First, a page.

LOVE'S ARITHMETIC. He was teaching her arithmetic, He said that v/as his mission; He kissed her once, he kissed her twice, He said, "Now that's addition." And so he added smack to smack In silent satisfaction, Till timidly she gave him one back, And whispered, "That's subtrac tion." But pa appeared, he raised his foot, And snorted with decision; He kicked poor John ten yards away, And said, "That's long division."
LADIES' COLUMN. SHOULD OLD LOVE-LETTERS BE KEPT? [Newspaper Article] — Rainbow Argus — 6 June 1914
LADIES' COLUMN. SHOULD OLD LOVE-LETTERS BE KEPT? Should old love-letters be kept? Most people would say if asked the question, "If you're unmarried, keep them; if you're married, destroy them most decid dly." In other and plainer words, if you are unmarried, you can do as you like. If you are married, you can't— if you want peace. A love-letter is sure to lie read sooner or later, however carefully you may hide it; however emphatically you may deny its existence. This is one reason why married people should not keep old love-letters—they are sure to be found. The next is obvi ous. A woman can't forgive a rival, and a man wi'l not. It is unreasonable really, but there it is, and you have to accept things as they are in this life. It is unreas onable of the man, 'because if he comes to think about it, a vanquish ed host adds glory to himself, but he is still afraid the other man will cut him out. Not being sentimental himself, he can't believe she kept the old love letters only t read...
AN ABSENT-MINDED MAN. [Newspaper Article] — Rainbow Argus — 6 June 1914
AN ABSENT-MINDED MAN. She is a Kensington girl, and has recently married the dearest fellow in the world. She is fully aware of the latter fact; nor does she hesitate to mention it to her friends. Indeed, so recent is her marriage that some of her acquaintances have not yet had a chance to meet the most charming of his sex. Brief as the time has been, however, it has yet been long enough for her to discover that her husband is absent minded. The other day she was expecting a girl friend to lunch with her and make the acquaintance of this para gon. The guest, however, failed to make her appearance, though a care ful search of the husband's pockets failed to reveal the note of invitation. It was a rainy day, and late in the afternoon the now-despaired-of guest made her appearance, wet and dishev elled. "What on earth is the matter?" cried the bride. "You poor thing, yoa are dripping wet, and you have miss ed meeting Fred?" "I'm awfully sorry," replied the guest, "but I've had the quee...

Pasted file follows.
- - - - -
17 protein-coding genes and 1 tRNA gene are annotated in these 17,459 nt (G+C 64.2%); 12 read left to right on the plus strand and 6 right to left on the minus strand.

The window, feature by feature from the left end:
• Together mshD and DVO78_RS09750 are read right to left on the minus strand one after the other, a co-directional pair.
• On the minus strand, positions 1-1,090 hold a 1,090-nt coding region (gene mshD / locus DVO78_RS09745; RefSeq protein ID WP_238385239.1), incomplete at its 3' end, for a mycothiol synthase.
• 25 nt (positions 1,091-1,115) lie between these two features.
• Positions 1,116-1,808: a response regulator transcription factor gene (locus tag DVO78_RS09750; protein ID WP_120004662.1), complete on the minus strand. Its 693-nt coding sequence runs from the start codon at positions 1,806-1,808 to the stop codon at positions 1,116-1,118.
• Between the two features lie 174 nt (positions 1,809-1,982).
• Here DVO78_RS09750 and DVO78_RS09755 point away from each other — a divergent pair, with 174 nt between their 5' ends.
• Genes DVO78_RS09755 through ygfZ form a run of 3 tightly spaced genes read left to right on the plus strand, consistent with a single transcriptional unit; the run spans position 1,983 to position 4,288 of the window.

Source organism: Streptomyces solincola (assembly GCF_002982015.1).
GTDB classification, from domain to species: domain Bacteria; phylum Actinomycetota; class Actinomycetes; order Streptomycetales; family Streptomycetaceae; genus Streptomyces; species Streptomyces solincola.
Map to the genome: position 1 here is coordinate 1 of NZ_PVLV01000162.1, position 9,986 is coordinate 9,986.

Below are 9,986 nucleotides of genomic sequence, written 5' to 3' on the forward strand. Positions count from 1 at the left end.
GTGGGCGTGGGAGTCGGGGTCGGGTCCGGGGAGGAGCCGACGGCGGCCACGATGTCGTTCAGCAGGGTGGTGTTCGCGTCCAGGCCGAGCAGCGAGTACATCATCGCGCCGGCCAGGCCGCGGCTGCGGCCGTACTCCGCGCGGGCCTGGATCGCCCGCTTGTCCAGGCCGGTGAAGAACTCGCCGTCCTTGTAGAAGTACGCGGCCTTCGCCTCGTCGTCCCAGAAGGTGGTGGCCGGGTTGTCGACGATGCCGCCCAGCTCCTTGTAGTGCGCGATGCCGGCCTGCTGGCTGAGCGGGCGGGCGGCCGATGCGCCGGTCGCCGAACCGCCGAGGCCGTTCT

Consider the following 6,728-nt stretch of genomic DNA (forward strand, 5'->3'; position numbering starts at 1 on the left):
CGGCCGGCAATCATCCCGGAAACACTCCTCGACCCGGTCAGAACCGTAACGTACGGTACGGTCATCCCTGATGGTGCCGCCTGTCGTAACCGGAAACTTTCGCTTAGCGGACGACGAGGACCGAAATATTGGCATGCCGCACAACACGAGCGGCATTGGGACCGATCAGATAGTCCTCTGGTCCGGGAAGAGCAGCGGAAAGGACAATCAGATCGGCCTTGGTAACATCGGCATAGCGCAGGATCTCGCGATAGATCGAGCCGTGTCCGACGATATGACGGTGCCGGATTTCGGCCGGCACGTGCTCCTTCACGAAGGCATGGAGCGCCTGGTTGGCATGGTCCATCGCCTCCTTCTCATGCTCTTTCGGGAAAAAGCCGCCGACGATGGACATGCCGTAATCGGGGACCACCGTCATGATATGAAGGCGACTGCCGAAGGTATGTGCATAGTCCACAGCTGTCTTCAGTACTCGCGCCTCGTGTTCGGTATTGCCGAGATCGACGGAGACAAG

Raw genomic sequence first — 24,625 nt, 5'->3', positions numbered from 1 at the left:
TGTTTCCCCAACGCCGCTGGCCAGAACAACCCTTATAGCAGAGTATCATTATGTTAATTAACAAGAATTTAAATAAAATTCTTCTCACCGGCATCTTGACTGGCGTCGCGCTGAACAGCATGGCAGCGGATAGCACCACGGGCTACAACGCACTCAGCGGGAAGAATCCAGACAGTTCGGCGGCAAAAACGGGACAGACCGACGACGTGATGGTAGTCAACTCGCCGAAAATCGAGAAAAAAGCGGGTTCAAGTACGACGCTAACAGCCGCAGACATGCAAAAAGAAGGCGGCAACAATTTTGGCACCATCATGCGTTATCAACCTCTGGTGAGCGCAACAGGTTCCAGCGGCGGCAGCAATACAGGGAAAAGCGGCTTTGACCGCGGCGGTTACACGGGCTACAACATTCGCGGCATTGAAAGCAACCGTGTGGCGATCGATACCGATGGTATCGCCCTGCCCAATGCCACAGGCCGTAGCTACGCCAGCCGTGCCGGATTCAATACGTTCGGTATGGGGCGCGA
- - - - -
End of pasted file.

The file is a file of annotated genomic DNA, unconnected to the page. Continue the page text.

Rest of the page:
III. [Newspaper Article] — Rainbow Argus — 6 June 1914
III. The hours when a man communes with his own soul are sacred, and none may spy upon them. Hugh could have told no man— perchance he would not have dared to tell his own dear wife, how he spent the night of the vigil, or what mes sage the darkness had for him. At daybreak he walked in St. James Park—the fuller hours of the morn ing found him pacing the Strand with the will of one who could have burst open the great doors through which she must pass. She would be brought up at ten o'clock, he said, she who was the heaven of his hope. lie won dered that those who passed him by did not cry out upon him for very spite of his happiness. There were few in Court, for this swift surrender on St. Denys' part had not been made public, and none but the lawyers knew much about it. Geraldine arrived at a quarter to ten with Desdy, who had, in imagina tion, driven the great car all the way from Datton to "Lally's House." She left the tooy at the gate of the Law Courts, and went in to And Hugh, ...
II. [Newspaper Article] — Rainbow Argus — 6 June 1914
II. Malcolm Traves was at Waterloo, though it was after twelve o'clock when they arrived there, and he drove with them to the Carlton Hotel. Miss Geraldine, he said, had gonex down to Datton, but would return early in the day. His greater news he kept to himself, chuckling the while as a hoy who would throw a stone but has not the courage. It was good to see him at ► the table in Hugh's private room, sipping the champagne to the accompaniment of deep mouthings and lingering sighs of satisfaction. Not so the Archdeacon, who lifted his glass like a veteran and rarely set it down empty. George Hedges had no poor heart which never rejoiced. And this truly was an occasion be yond memory. To be sure they talked of what was to come—hut with greater earnest ness of what might be. The ques tions they put to the old solicitor brought a merry light to his eyes and a frivolity beyond experience to his lips. Did he think Renal-Smith's evi dence would be accepted? Was it enough to swear that Dani...